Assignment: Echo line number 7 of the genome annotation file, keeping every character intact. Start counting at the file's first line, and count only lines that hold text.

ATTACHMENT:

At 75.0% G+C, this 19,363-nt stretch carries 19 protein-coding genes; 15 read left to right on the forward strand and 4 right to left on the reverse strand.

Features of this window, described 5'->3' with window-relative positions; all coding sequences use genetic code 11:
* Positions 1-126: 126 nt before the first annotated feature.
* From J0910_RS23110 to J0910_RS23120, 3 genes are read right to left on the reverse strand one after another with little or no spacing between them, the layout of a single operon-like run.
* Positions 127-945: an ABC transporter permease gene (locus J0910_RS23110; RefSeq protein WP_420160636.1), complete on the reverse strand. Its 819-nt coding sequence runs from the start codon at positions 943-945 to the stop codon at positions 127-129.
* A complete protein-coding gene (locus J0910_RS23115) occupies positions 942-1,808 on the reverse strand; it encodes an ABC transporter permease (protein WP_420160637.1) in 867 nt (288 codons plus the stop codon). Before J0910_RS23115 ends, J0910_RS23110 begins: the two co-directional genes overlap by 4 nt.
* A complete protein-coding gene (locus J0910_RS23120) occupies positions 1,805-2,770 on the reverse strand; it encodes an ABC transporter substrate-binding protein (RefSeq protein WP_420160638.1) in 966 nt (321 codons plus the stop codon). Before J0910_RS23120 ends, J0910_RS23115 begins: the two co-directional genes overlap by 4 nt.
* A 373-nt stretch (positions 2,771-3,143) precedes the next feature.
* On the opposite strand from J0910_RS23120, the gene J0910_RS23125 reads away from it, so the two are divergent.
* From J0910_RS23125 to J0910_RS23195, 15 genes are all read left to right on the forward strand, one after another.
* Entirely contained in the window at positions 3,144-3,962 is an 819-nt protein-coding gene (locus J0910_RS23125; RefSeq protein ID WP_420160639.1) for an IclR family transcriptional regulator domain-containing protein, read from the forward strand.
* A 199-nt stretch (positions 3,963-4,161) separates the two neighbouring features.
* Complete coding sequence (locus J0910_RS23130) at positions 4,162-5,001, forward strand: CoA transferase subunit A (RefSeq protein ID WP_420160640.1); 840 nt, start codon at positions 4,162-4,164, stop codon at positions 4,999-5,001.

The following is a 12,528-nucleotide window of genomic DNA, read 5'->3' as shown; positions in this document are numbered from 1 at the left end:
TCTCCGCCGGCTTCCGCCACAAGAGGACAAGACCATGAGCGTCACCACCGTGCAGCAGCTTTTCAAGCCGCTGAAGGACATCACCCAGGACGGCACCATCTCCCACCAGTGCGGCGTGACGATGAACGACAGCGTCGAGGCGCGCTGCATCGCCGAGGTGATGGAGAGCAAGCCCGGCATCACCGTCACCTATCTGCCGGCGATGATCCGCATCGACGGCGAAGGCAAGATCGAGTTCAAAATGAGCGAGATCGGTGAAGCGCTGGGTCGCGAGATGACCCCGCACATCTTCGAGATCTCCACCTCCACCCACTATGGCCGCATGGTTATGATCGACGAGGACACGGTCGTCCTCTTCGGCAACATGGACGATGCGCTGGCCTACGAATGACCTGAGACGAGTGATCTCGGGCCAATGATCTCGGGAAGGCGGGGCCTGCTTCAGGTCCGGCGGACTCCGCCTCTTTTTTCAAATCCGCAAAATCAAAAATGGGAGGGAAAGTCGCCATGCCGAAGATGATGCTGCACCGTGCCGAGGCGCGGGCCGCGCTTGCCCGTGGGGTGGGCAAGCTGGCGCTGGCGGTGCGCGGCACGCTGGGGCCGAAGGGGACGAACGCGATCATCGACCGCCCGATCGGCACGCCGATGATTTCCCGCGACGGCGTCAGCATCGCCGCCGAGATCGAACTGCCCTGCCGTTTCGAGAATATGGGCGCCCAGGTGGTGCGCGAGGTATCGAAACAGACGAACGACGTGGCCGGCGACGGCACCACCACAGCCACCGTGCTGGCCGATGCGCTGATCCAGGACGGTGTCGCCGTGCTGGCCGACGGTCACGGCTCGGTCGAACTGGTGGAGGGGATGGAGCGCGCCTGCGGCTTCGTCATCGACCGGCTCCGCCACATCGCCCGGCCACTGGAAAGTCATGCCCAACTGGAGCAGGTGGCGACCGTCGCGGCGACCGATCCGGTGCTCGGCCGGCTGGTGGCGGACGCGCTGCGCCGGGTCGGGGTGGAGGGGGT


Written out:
* A complete protein-coding gene (locus J0910_RS23120) occupies positions 1,805-2,770 on the reverse strand; it encodes an ABC transporter substrate-binding protein (RefSeq protein WP_420160638.1) in 966 nt (321 codons plus the stop codon). Before J0910_RS23120 ends, J0910_RS23115 begins: the two co-directional genes overlap by 4 nt.